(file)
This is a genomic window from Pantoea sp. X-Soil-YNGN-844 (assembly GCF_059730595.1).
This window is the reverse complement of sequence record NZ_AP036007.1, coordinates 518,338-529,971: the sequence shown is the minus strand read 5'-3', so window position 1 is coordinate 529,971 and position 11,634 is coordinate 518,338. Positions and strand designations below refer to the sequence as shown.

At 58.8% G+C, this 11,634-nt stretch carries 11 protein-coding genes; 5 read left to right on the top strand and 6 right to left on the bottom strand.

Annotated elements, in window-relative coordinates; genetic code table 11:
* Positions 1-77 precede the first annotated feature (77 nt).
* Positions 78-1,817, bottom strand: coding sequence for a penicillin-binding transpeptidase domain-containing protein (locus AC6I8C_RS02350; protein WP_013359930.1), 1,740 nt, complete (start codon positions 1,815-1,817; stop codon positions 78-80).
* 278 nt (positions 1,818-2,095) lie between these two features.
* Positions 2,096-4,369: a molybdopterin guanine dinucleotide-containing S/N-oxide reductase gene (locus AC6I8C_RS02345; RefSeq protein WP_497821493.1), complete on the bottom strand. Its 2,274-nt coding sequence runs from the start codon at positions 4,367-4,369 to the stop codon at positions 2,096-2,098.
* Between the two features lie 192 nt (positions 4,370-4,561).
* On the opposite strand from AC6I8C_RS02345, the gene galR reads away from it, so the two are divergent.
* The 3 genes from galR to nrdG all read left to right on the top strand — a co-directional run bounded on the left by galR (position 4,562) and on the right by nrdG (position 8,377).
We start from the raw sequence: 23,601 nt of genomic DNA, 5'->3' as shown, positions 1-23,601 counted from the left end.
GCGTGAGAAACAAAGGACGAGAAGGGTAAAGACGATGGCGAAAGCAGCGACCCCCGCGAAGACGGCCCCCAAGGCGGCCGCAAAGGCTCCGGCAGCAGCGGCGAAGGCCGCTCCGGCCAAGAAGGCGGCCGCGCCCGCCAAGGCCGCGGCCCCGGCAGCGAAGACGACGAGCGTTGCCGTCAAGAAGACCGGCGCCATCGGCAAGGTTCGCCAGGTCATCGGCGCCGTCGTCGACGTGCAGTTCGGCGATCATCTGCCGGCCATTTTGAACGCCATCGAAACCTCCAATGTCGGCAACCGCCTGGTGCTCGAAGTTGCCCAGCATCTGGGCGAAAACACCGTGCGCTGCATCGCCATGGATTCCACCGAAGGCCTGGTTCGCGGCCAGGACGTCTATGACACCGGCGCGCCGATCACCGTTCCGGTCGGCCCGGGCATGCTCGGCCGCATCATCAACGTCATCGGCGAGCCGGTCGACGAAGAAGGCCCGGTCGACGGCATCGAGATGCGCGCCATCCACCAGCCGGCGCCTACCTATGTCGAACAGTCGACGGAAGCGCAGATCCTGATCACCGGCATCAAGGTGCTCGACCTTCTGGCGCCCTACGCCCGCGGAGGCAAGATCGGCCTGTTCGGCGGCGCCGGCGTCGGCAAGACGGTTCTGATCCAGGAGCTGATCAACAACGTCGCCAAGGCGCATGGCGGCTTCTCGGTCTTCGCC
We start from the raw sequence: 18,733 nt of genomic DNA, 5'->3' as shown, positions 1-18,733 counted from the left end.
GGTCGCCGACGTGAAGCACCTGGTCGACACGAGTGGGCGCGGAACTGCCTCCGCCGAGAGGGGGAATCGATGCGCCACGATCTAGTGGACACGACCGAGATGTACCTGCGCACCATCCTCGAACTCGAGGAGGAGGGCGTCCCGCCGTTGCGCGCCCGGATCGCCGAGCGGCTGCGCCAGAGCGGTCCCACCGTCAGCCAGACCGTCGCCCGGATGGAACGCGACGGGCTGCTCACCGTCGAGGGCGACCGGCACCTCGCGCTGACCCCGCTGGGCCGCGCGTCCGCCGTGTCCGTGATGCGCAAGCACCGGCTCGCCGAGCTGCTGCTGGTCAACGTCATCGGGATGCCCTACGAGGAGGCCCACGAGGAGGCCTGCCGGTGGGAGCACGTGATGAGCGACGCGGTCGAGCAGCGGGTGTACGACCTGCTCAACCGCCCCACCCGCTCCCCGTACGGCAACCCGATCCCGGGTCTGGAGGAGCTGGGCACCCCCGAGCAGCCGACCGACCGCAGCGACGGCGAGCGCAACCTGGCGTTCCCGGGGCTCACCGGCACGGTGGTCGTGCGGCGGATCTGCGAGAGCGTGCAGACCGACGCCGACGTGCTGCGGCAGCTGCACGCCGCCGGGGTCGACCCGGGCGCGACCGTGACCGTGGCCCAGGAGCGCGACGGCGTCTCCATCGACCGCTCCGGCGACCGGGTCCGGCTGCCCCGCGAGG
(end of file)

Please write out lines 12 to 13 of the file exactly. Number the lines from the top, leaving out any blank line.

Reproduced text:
We start from the raw sequence: 23,601 nt of genomic DNA, 5'->3' as shown, positions 1-23,601 counted from the left end.
GCGTGAGAAACAAAGGACGAGAAGGGTAAAGACGATGGCGAAAGCAGCGACCCCCGCGAAGACGGCCCCCAAGGCGGCCGCAAAGGCTCCGGCAGCAGCGGCGAAGGCCGCTCCGGCCAAGAAGGCGGCCGCGCCCGCCAAGGCCGCGGCCCCGGCAGCGAAGACGACGAGCGTTGCCGTCAAGAAGACCGGCGCCATCGGCAAGGTTCGCCAGGTCATCGGCGCCGTCGTCGACGTGCAGTTCGGCGATCATCTGCCGGCCATTTTGAACGCCATCGAAACCTCCAATGTCGGCAACCGCCTGGTGCTCGAAGTTGCCCAGCATCTGGGCGAAAACACCGTGCGCTGCATCGCCATGGATTCCACCGAAGGCCTGGTTCGCGGCCAGGACGTCTATGACACCGGCGCGCCGATCACCGTTCCGGTCGGCCCGGGCATGCTCGGCCGCATCATCAACGTCATCGGCGAGCCGGTCGACGAAGAAGGCCCGGTCGACGGCATCGAGATGCGCGCCATCCACCAGCCGGCGCCTACCTATGTCGAACAGTCGACGGAAGCGCAGATCCTGATCACCGGCATCAAGGTGCTCGACCTTCTGGCGCCCTACGCCCGCGGAGGCAAGATCGGCCTGTTCGGCGGCGCCGGCGTCGGCAAGACGGTTCTGATCCAGGAGCTGATCAACAACGTCGCCAAGGCGCATGGCGGCTTCTCGGTCTTCGCC